Nadal’s reign in Paris — full of flexed biceps, forehand winners and underrated court craft — is one of the great achievements in any sport.
In case, in this distracted era, you only have time to read the first paragraph on your phone, here is the essential from Rafael Nadal: No French Open this year for the first time since 2004; no retirement just yet.
But there is, of course, much more to Nadal’s story, particularly at Roland Garros, the Grand Slam tournament he has dominated like no player has dominated any tennis major.
His 14 singles titles still look like a typo even for those like me who have watched him build that probably unbreakable record, red brick by red brick.
“When you play Roland Garros 14 times you tell yourself you had a good career,” the French veteran Nicolas Mahut said in an interview with L’Équipe. “When you win 14 matches there, that’s not too bad at all. When you get to the second week 14 times you are one of the great players. And when you win the title 14 times, there is no way to comprehend that. There are no words.”
Though Nadal is Spanish, even the French Open organizers buckled under the weight of all the hardware and erected a shimmering, larger-than-life statue of Nadal just inside the main entrance of the tournament grounds.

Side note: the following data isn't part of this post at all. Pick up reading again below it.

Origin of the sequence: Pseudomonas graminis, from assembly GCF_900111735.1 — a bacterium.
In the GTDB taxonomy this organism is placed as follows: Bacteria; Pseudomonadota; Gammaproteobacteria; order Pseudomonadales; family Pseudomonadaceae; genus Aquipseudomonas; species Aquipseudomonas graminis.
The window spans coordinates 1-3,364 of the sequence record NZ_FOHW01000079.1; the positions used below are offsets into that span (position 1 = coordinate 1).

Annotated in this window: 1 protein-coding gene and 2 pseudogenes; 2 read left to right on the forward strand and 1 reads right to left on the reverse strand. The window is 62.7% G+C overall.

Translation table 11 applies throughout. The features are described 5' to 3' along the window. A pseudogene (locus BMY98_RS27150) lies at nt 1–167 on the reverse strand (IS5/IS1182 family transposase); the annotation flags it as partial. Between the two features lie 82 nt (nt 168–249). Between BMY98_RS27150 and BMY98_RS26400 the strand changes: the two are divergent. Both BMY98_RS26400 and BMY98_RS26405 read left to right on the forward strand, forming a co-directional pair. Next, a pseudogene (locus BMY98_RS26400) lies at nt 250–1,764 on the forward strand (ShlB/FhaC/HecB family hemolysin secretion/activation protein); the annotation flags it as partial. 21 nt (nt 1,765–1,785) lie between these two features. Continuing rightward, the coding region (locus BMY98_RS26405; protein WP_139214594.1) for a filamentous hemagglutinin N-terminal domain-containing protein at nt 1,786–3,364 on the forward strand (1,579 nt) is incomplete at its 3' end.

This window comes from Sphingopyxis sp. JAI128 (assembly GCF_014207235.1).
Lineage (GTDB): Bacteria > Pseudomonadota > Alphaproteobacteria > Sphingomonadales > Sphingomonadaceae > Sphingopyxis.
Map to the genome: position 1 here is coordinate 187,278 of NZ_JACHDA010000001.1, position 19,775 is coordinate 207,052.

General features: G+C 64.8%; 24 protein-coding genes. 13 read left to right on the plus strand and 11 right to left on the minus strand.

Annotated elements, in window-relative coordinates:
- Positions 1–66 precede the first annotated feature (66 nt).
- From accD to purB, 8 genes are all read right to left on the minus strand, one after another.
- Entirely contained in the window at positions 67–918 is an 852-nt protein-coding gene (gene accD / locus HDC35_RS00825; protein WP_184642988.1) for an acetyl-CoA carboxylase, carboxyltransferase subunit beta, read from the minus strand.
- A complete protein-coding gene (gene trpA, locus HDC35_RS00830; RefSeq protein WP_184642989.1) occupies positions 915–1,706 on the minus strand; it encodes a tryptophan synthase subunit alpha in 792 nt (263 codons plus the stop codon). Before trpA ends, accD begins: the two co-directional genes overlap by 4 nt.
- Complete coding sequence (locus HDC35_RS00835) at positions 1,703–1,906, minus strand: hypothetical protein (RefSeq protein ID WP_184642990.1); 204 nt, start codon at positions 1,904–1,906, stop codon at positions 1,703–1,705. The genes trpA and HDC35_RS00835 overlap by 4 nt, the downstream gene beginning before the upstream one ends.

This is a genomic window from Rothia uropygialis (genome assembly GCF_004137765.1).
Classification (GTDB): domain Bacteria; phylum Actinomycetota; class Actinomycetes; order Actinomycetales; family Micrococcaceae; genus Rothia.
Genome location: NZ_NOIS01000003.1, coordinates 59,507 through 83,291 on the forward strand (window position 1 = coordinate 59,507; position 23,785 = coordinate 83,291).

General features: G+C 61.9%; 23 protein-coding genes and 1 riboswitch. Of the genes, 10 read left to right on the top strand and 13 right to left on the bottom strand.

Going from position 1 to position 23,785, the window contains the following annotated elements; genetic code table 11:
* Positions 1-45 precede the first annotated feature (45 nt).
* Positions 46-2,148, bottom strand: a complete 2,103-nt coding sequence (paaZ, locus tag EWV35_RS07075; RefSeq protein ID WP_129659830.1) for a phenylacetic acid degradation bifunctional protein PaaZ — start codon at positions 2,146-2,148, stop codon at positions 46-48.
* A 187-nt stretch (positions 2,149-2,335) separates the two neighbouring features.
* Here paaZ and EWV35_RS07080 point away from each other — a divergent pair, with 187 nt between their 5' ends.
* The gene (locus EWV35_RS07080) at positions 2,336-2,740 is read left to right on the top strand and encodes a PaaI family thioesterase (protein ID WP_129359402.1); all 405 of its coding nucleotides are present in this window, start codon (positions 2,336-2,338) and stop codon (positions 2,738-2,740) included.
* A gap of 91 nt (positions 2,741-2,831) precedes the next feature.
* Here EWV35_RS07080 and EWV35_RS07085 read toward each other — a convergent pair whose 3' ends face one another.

His reign in Paris — full of flexed biceps, forehand winners and underrated court craft — is one of the great achievements in any sport, and though a 15th title is a long shot at this late stage, all we know for certain is that Nadal will not be winning it this year.
He announced his withdrawal from this year’s French Open at a news conference on Thursday in his home city of Manacor at his eponymous academy: another monument to his tennis excellence.
Dressed in jeans and a white, short-sleeved shirt, Nadal, who will turn 37 on June 3, explained calmly and at length that he had lost his latest race against time: failing to recover sufficiently from a core muscle injury he suffered in January at the Australian Open to play.
“It’s not a decision that I made, it’s a decision that my body made,” he said.
Nadal, still interested in playing only when he has a chance to win, will stop practicing through the pain for an extended period, likely several months. He did not rule out returning to competition later in 2023 — mentioning the Davis Cup Finals that will be held in Malaga, Spain, in November — but above all he is aiming to return for what he said was “probably” going to be his final season in 2024.